Joint media release: Great Barrier Reef World Heritage status confirmed
The Hon Tanya Plibersek MP, Minister for the Environment and Water
Senator Nita Green, Special Envoy for the Great Barrier Reef, Senator for Queensland
The Hon Leanne Linard, Queensland Minister for the Environment and the Great Barrier Reef
The Australian and Queensland governments welcome the decision from the World Heritage Committee not to list the Great Barrier Reef ‘in danger’.
This confirms the draft decision from the UN Educational, Scientific and Cultural Organisation handed down last month which cites “significant progress” being made on climate change, water quality, and sustainable fishing – all putting the Reef on a stronger and more sustainable path.
As sources close to UNESCO recently told the French newspaper Le Monde, on climate change and the environment “…the approach [from the Australian government] has changed completely. Between the new government and the old one, it’s a bit like night and day”.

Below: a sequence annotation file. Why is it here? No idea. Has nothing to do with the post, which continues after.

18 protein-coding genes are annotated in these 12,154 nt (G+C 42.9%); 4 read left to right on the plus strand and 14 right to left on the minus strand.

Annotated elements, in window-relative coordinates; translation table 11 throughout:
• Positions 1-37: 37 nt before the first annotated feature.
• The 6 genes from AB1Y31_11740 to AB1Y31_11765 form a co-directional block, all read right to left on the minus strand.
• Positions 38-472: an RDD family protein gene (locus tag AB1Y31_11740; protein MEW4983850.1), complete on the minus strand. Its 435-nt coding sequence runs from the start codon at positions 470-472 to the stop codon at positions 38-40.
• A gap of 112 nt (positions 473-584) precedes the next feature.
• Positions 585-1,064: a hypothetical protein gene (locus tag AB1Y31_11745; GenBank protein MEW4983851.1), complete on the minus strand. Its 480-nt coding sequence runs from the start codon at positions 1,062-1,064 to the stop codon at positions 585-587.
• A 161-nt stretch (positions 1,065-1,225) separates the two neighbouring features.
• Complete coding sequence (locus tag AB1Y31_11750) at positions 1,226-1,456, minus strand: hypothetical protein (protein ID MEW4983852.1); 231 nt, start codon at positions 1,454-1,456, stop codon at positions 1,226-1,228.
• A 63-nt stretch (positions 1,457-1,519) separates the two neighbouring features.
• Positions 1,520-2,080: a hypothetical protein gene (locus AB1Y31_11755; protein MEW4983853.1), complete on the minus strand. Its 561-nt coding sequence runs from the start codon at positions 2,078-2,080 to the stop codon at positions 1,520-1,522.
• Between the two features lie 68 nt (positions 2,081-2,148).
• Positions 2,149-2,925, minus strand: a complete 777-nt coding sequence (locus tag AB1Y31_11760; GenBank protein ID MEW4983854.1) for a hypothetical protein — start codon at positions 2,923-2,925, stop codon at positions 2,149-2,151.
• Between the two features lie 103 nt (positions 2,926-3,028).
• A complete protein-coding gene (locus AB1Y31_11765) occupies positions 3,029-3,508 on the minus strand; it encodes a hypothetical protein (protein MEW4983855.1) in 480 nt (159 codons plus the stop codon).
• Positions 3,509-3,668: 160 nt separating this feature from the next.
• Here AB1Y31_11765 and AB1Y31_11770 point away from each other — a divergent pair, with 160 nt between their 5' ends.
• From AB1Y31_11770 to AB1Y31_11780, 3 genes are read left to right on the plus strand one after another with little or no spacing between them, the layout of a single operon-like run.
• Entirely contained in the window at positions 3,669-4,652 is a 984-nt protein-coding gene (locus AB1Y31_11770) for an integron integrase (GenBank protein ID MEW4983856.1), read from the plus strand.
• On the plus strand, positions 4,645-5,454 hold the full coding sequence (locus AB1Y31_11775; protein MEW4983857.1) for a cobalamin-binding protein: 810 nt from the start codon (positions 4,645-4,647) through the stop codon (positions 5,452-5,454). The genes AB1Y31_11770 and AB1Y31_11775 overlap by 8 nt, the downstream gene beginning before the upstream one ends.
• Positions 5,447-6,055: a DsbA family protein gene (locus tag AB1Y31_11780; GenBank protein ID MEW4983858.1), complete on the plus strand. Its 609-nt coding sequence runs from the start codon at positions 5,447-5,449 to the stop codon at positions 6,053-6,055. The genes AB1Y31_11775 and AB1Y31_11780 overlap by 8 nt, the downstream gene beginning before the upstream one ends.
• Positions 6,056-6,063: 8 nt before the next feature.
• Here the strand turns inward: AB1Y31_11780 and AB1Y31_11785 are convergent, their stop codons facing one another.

The Australian Government has:
- Invested a record $1.2 billion in the Reef.
- Legislated to reach net zero, with a 43 per cent emissions reduction target by 2030 and committed to reaching 82 per cent renewable energy supply by 2030.
- Invested $150 million to improve water quality through projects such as revegetation, grazing management and engineering work like gully stabilisation.
- With the Queensland Government, announced the phase-out of gillnets in the Great Barrier Reef Marine Park with a $160 million package.
- Rejected a coal mine that could have direct impacts on the Reef.
- Withdrawn federal funding for dams that would have had a detrimental impact on Reef water quality.
- Invested an extra $163.4 million in the May budget to guarantee the future of the Australian Institute of Marine Science, doubling funding for Reef science.
- Committed to rewriting Australia’s broken environmental laws.
- Engaged more Indigenous Rangers to manage sea country, including combatting crown of thorns starfish outbreaks, marine plastics and ghost nets.
This is welcome news, however, we know there is more work to do.